(A secondary benefit would be a slowdown of gun trafficing to Mexican gangsters, since Mexico’s gun controls are stricter than those in Texas and Arizona. But the NRA would oppose that in a New York minute!)

  8. phahn50 says:

    It is beginning to look like this particular multiple murder was inspired by conservative political language.

  9. Brian Mann says:

    I want to make clear that my argument here is not about gun control. This isn’t a gun-rights issue.

    It’s an issue of unacceptable political rhetoric.

    By unacceptable, I don’t mean that people should be denied their free speech; of course not.

    But when they say bring threatening gun-related symbolism (wanted posters, politicians in cross-hairs, talk of armed revolution, etc.) they should be marginalized.

    That means the two mainstream parties saying no and hell no. No more fundraising, no more endorsements, no more hedging, no more winks and nudges.

    Again, I want to encourage posters here to not be sidetracked into a discussion of gun control. No one here is suggesting that that’s the issue, or the solution.

    –Brian, NCPR

  10. Jeff says:

    Whoa Brian Glen Rush Savage Mann……
    Your doing the fomenting too. Juxtapositioning disconnected unsubstantiated non-contextual, unattributed fragments for some purpose.

    A pistol happens to drop, get him a new holster. It merely happened in what some believe was the wrong location. Don’t you carry one? Surely you’re frightened when walking the streets of Canton or Potsdam seeing all those people who don’t look like Juan Williams. Isn’t this typical? People react because of actions at the margins. All the movie stars divorce and re-marry so what do people do? By choice the press is not a moral compass. By price… well that is a different story.

    One nut in a waiting line starts shooting and mowing people down and we have to control guns- but it was a radical psych doctor on a military base that time. Since when does slaughter refer to firearms? You haven’t been to a butcher shop lately…. one where they start from scratch.

    Are Maddow, Beck, Shultz, Gunsullas and others not considering how crowded the theater is? That Arizona shooter was one of the guys in the theater. Plus, it may not help to have news repeated three times an hour creating an urgency that does not exist because if it isn’t in our backyard, it can wait for the evening news or the newspaper.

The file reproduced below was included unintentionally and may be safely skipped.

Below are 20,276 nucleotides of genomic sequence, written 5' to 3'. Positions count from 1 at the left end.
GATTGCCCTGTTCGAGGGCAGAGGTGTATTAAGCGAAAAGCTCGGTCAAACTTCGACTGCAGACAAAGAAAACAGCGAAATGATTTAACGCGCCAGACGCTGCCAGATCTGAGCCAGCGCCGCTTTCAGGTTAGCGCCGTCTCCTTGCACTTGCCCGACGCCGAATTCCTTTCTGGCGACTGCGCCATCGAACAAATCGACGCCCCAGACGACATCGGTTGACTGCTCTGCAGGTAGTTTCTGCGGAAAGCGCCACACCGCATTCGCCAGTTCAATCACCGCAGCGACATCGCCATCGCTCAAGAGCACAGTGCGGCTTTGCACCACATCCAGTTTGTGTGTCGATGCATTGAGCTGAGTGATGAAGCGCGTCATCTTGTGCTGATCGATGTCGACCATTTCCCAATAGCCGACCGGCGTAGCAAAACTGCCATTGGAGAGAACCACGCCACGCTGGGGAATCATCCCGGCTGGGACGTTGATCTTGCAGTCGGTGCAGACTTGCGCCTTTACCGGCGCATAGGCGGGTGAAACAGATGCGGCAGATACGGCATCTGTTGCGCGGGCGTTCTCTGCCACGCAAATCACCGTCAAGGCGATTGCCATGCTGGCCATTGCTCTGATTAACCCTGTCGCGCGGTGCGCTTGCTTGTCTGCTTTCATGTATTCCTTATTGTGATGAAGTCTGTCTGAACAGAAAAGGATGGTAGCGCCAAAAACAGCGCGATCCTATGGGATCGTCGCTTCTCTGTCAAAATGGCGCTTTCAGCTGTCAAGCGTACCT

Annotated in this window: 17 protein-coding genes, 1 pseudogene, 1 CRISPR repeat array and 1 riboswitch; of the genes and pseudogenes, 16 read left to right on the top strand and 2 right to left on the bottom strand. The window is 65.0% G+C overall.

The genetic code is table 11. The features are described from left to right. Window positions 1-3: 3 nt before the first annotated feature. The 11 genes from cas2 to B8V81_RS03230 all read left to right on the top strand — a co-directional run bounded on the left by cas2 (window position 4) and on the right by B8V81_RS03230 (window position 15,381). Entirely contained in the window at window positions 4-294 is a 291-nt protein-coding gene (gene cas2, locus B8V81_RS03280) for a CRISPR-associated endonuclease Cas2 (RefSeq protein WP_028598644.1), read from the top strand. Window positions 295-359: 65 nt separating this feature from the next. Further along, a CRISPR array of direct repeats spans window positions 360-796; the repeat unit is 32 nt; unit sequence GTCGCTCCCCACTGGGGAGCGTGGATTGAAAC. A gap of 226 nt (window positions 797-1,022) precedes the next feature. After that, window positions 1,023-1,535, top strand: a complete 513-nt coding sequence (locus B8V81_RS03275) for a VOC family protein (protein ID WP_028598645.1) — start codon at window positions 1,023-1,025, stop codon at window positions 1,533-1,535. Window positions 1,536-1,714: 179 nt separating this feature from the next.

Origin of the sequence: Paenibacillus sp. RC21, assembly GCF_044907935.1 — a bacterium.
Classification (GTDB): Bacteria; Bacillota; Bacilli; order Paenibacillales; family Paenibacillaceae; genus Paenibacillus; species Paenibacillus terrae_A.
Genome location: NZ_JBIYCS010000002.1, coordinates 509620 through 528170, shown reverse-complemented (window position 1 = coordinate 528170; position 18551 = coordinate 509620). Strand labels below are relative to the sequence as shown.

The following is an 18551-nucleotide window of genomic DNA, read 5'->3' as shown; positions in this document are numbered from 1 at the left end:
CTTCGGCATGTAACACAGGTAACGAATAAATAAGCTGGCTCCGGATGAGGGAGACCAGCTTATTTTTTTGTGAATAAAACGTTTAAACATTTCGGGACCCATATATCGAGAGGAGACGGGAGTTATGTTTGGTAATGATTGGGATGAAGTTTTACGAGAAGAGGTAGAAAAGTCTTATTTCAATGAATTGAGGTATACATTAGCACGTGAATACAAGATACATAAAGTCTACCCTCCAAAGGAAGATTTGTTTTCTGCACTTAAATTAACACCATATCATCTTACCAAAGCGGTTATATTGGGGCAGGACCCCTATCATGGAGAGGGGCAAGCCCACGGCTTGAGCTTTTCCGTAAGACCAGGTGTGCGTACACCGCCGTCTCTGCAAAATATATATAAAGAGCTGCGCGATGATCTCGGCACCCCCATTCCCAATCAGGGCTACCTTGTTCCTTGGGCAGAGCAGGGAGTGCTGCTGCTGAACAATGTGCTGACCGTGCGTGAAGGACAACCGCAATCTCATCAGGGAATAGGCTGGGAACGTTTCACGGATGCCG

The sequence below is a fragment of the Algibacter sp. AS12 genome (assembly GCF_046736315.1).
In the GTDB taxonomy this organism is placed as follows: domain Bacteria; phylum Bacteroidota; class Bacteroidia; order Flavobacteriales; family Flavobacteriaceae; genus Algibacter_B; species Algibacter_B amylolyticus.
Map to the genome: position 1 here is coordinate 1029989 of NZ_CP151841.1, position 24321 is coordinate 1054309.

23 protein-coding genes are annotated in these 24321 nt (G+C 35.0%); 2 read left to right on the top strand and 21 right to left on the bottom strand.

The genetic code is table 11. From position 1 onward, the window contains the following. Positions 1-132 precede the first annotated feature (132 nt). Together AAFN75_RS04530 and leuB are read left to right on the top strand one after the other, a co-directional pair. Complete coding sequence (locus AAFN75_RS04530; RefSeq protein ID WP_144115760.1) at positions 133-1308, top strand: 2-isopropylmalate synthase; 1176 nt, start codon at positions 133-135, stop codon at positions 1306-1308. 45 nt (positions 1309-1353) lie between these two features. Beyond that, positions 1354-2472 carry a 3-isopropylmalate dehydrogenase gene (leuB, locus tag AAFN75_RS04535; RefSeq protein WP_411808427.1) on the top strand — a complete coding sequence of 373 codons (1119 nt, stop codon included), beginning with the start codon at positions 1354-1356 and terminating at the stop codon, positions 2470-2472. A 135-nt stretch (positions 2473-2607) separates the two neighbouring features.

11. Brian Mann says:

    Jeff –

    I think your sarcasm and mockery are sad. People have died here and it warrants a sober, level-headed discussion.

    If you think I’m wrong, fine — make your points intelligently, not with disjointed zingers and one-liner talking points.

    The situation warrants that kind of thoughtfulness, don’t you think?

    Brian, NCPR

  12. JDM says:

    If every one in that line in Arizona was carrying a gun, this would not have happened. Carrying a gun doesn’t mean more shooting, rather, it becomes the necessary deterrent to anyone even thinking about doing such a thing.

    Same goes for college campuses. The more armed we are, the safer we are.

  13. Myown says:

    It does seem lot of the rhetoric lately has become extreme with both politicians and media personalities demonizing political opponents and using frontier/Rambo type gun language references. Words have consequences and speakers have responsibilities. There are limits to “free speech”. Yelling “fire” in a crowded theater is not protected free speech. And some of what is on the airwaves and media crosses the line of free speech. Besides, broadcast media airwaves and cable operate via a publically regulated commodity. An individual’s right to free speech is not the issue. We are really talking about commercial speech where entertainers are being paid large sums of money to spew division and discourse and politicians cynically play to their base. These violent incidents are becoming more frequent – including some directly tied to Beck.

    Yes as you said Brian, “…it’s long past time that the right’s leadership — from Fox News’ Roger Ailes to House Speaker John Boehner to national conservative spokesman Rush Limbaugh — take specific and forceful action to curb this activity.” But I doubt they will. Palin is already expressing outrage that anyone would link her crosshairs image and gun rhetoric with actual violence. I think the public has a right and it is time to consider limits on commercial broadcast speech that demonizes others and uses violent/gun language and images in their messages. We need public civil respectful discourse between various parties if we want to maintain our democratic civilization.

  14. JDM says:

    If we are going to start to measure violent speech, let’s start here:

    Obama: ‘If They Bring a Knife to the Fight, We Bring a Gun’

    June 14, 2008, 1:29 PM ET Wall Street Journal